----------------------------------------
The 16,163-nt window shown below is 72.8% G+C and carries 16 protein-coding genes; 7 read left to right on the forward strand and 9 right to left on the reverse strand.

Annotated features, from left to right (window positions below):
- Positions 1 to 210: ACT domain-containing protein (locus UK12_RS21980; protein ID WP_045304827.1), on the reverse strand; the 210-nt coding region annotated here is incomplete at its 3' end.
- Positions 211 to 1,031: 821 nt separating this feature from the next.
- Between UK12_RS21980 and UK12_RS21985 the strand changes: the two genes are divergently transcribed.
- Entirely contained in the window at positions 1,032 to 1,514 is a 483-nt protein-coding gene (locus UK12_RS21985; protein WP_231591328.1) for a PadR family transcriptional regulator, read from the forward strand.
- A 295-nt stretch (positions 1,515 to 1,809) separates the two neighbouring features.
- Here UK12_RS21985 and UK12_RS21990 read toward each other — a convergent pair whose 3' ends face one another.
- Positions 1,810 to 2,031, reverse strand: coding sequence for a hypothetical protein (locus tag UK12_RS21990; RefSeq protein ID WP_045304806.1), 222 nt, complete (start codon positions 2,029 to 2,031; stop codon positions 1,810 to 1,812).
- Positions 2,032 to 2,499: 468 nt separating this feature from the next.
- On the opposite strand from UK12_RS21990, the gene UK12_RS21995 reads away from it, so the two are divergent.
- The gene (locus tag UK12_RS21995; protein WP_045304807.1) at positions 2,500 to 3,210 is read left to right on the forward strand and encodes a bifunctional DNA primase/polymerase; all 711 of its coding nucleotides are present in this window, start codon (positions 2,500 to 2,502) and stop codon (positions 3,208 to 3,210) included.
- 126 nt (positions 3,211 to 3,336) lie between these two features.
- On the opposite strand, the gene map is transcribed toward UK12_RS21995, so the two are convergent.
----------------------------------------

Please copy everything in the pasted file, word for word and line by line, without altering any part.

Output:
The 16,163-nt window shown below is 72.8% G+C and carries 16 protein-coding genes; 7 read left to right on the forward strand and 9 right to left on the reverse strand.

Annotated features, from left to right (window positions below):
- Positions 1 to 210: ACT domain-containing protein (locus UK12_RS21980; protein ID WP_045304827.1), on the reverse strand; the 210-nt coding region annotated here is incomplete at its 3' end.
- Positions 211 to 1,031: 821 nt separating this feature from the next.
- Between UK12_RS21980 and UK12_RS21985 the strand changes: the two genes are divergently transcribed.
- Entirely contained in the window at positions 1,032 to 1,514 is a 483-nt protein-coding gene (locus UK12_RS21985; protein WP_231591328.1) for a PadR family transcriptional regulator, read from the forward strand.
- A 295-nt stretch (positions 1,515 to 1,809) separates the two neighbouring features.
- Here UK12_RS21985 and UK12_RS21990 read toward each other — a convergent pair whose 3' ends face one another.
- Positions 1,810 to 2,031, reverse strand: coding sequence for a hypothetical protein (locus tag UK12_RS21990; RefSeq protein ID WP_045304806.1), 222 nt, complete (start codon positions 2,029 to 2,031; stop codon positions 1,810 to 1,812).
- Positions 2,032 to 2,499: 468 nt separating this feature from the next.
- On the opposite strand from UK12_RS21990, the gene UK12_RS21995 reads away from it, so the two are divergent.
- The gene (locus tag UK12_RS21995; protein WP_045304807.1) at positions 2,500 to 3,210 is read left to right on the forward strand and encodes a bifunctional DNA primase/polymerase; all 711 of its coding nucleotides are present in this window, start codon (positions 2,500 to 2,502) and stop codon (positions 3,208 to 3,210) included.
- 126 nt (positions 3,211 to 3,336) lie between these two features.
- On the opposite strand, the gene map is transcribed toward UK12_RS21995, so the two are convergent.